Ecclesiastical property in the United States

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The ownership of Ecclesisatical Property in the United States was often an issue of controversy in the early years of the United States, particularly in regard to the Roman Catholic Church.[1]

In the United States the employment of lay trustees was customary in some parts of the country from a very early period. Dissensions sometimes arose with the ecclesiastical authorities, and the Holy See has intervened to restore peace. Pope Pius VII vindicated[2] the rights of the Church as against the pretensions of the trustees, and Pope Gregory XVI declared:[3] "We wish all to know that the office of trustees is entirely dependent upon the authority of the bishop, and that consequently the trustees can undertake nothing except with the approval of the ordinary."

The Third Plenary Council of Baltimore[4] laid down certain regulations concerning trustees: It belongs to the bishop to judge of the necessity of constituting them, their number and manner of appointment; their names are to be proposed to the bishop by the parish rector; the appointment is to be made in writing and is revocable at the will of the bishop; the trustees selected should be men who have made their Easter duty, who contribute to the support of the Church, who send their children to Catholic schools, and who are not members of prohibited societies; nothing can be done at a board meeting except by the consent of the rector who presides; in case of disagreement between the trustees and the rector, the judgment of the bishop must be accepted. A decree of the Congregation of the Council[5] declares that the vesting of the title to church property in a board of trustees is a preferable legal form, and that in constituting such boards in the United States, the best method is that in use in New York, by which the Ordinary, his vicar-general, the parish priest, and two laymen approved by the bishop form the corporation.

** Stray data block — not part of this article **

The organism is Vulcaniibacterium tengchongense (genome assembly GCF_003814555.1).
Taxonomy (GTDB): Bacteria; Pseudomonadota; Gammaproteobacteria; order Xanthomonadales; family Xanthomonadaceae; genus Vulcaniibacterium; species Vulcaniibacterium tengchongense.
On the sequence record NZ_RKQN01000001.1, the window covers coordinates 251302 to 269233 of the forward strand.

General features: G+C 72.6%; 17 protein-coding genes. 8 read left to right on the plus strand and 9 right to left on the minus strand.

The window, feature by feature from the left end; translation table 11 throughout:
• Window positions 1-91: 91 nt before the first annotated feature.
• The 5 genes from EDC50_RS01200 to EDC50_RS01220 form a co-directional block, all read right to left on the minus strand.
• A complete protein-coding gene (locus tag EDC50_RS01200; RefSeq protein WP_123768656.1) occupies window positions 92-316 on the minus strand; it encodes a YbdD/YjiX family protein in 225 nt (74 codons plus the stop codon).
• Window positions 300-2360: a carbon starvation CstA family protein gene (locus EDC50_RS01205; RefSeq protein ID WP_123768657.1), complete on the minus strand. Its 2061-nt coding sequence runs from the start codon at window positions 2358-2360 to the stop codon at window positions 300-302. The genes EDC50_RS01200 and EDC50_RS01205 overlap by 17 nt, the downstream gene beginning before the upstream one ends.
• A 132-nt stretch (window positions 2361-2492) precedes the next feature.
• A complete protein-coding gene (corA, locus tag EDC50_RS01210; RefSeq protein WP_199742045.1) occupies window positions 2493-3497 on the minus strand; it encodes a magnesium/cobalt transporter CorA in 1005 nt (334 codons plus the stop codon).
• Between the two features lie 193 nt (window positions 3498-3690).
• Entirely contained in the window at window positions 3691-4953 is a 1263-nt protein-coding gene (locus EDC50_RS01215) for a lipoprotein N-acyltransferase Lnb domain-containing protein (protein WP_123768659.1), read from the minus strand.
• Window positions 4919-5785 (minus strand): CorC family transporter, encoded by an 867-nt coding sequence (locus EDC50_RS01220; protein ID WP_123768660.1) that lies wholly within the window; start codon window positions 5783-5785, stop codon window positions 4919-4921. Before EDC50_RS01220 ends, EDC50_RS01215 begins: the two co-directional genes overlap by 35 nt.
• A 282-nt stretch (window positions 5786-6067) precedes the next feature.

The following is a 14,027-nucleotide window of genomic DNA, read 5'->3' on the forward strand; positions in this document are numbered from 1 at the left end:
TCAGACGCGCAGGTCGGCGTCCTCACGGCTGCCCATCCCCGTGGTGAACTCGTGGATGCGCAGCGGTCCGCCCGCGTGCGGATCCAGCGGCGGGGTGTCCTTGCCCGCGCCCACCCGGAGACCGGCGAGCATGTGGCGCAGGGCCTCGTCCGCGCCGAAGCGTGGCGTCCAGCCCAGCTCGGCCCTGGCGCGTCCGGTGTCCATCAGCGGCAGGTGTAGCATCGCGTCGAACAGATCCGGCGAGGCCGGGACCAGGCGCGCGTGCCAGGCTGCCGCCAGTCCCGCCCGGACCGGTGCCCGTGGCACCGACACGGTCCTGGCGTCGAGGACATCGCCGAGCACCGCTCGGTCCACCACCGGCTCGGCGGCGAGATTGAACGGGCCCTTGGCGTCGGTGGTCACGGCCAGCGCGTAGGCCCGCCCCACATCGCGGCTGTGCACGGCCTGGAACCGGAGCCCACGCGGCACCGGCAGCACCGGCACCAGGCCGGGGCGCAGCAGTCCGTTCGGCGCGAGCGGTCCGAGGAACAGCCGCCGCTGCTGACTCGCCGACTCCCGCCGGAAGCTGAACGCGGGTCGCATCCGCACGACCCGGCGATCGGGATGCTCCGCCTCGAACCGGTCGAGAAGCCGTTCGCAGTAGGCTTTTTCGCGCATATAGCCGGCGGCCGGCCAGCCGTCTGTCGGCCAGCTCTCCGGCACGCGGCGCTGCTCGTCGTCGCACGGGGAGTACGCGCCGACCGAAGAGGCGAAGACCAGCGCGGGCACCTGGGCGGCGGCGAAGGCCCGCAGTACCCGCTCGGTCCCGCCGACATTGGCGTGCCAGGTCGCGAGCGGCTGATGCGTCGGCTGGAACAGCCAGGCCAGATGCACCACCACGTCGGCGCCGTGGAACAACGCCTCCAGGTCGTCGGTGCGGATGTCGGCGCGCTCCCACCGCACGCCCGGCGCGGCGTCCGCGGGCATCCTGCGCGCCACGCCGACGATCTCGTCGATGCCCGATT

1. ^ Wikisource-logo.svg Herbermann, Charles, ed. (1913). "Ecclesiastical Property in the United States". Catholic Encyclopedia. New York: Robert Appleton Company. 
  2. ^ 24 Aug., 1822
  3. ^ 12 Aug., 1841
  4. ^ Tit. IX, no.287
  5. ^ 29 July 1911